President George W. Obama Meets the Midterms
Posted at 7:40 p.m. on Aug. 5
I certainly didn’t know foreign policy would be front and center in the final months before the midterm elections when I wrote in late April that these issues “could have an indirect yet significant impact on the midterm elections.”
But now, it looks increasingly as if foreign policy — particularly problems in the Middle East and relations with Russia — will add to the president’s woes.
While international issues are a low priority to most Americans, the daily dose of bad news from the Middle East, Russia and Ukraine makes it difficult for the public to appreciate any good economic data and will likely depress the public mood. That’s important given that Election Day is just three months away (and voting starts even earlier in some states).
Obama’s problems certainly are not identical to those of President George W. Bush in 2006, when opposition to the Iraq War mobilized Democrats and independents against the White House, sinking the GOP and turning both chambers of Congress to the Democrats. And yet, it’s difficult to miss parallels between the two men and their situations.
Bush had some serious domestic challenges that also contributed to his weakness going into the 2006 midterms, including a dramatic slide in his job approval numbers following his politically deaf dealings with fallout from Hurricane Katrina.
But Obama has had his share of domestic challenges too. A majority of Americans disapprove of his handling of the economy and a plurality remain unhappy with the Affordable Care Act, even after the Administration has spent years trying to sell it. Now the president has a crisis at the border. And of course, there is the inevitable fatigue voters feel after six years of any presidency.
As uncomfortable as it will make Democrats, Obama heads into the final three months of the campaign not looking all that different from his predecessor, President Bush.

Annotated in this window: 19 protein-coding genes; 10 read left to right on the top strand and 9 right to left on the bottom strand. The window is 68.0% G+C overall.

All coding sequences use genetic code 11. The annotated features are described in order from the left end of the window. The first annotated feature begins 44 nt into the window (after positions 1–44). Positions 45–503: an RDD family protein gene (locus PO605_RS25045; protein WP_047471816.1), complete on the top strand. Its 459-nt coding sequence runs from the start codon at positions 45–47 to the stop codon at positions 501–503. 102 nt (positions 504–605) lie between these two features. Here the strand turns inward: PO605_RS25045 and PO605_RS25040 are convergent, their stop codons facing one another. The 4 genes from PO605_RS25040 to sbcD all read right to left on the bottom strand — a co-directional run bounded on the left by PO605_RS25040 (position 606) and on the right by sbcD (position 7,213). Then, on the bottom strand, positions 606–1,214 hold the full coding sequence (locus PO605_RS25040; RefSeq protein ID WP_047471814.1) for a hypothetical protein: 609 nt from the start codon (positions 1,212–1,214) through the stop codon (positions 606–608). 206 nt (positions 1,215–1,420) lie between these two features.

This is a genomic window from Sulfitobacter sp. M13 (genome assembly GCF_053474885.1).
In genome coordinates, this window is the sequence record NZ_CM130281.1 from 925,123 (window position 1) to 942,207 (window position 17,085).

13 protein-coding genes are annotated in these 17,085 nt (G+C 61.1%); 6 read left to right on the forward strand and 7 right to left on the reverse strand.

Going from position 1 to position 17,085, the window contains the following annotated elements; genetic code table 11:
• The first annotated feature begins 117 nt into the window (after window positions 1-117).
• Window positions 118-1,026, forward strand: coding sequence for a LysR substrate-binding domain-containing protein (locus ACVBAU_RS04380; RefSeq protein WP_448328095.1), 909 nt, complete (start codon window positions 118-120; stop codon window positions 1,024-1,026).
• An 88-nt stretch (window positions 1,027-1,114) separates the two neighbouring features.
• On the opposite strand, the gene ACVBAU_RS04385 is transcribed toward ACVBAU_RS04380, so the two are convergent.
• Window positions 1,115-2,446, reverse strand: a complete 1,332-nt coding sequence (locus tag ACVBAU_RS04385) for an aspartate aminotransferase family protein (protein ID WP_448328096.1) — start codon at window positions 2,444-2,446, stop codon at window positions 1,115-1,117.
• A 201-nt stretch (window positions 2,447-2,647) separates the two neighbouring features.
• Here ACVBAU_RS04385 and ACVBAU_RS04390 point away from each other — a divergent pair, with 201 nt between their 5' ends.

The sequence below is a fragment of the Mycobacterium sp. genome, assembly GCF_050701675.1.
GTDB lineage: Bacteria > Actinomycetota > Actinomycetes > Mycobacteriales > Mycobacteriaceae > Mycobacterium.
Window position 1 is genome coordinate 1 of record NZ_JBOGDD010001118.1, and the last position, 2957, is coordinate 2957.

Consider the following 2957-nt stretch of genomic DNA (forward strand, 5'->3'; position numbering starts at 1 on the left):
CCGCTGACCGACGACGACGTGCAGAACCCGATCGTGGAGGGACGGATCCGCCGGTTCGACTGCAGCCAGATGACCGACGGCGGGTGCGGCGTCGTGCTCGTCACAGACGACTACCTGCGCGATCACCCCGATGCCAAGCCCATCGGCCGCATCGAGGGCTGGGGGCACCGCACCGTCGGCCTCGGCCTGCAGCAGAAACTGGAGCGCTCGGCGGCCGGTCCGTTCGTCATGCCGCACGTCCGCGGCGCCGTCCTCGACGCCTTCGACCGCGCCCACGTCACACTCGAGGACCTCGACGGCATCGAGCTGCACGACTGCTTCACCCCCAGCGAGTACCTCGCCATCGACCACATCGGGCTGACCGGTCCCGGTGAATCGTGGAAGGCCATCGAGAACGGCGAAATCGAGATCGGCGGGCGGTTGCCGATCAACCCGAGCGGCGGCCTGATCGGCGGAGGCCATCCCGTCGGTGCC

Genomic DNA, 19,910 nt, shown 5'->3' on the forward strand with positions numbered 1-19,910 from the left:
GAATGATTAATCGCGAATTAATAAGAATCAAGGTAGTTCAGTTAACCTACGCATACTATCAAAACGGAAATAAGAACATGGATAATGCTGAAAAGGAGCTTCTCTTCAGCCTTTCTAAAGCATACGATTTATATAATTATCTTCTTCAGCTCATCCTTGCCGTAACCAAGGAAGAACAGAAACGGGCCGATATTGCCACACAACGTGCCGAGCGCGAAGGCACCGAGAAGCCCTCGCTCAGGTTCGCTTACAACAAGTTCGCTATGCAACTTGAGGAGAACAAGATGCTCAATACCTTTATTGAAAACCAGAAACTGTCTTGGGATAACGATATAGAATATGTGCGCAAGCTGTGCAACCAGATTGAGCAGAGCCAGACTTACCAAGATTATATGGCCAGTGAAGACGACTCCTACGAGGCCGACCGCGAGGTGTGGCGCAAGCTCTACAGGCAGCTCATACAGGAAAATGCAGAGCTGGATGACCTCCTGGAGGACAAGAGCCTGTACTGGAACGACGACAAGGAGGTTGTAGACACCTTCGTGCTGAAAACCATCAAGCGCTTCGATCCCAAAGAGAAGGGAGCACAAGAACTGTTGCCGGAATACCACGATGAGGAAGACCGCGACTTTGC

In a July 21-24, 2006, survey conducted by Peter Hart and Bill McInturff for NBC News and the Wall Street Journal, Bush’s job ratings stood at 39 percent approve/56 percent disapprove. Gallup had very similar numbers in its July 28-30, 2006, survey: 40 percent approve/56 percent disapprove.
President Obama’s job performance numbers in the most recent NBC News/Wall Street Journal poll, conducted June 11-15 are only slightly better at 41 percent approve/53 percent disapprove. And that survey found only 37 percent of respondents saying they approved of the job the president was doing handling foreign policy, while 57 percent disapproved.
A July 23-27 ABC News/Washington Post poll found a plurality of Americans disapproving of the president’s handling of international affairs (46 approve/50 percent disapprove).
Of course, the current occupant of the White House has one thing going in his favor that Bush didn’t have heading into his second midterm election: a divided Congress.
Republicans controlled the House, the Senate and the White House going into the 2006 midterms, so it was easy for Democrats to blame everything on Bush and his party. The current control of Congress — a Republican House and a Democratic Senate — makes it easier for each party to point fingers at the other for the country’s shortcomings.
That, plus the GOP’s proven ability to pull defeat from the jaws of victory, could help Democrats avoid the worst possible outcome.
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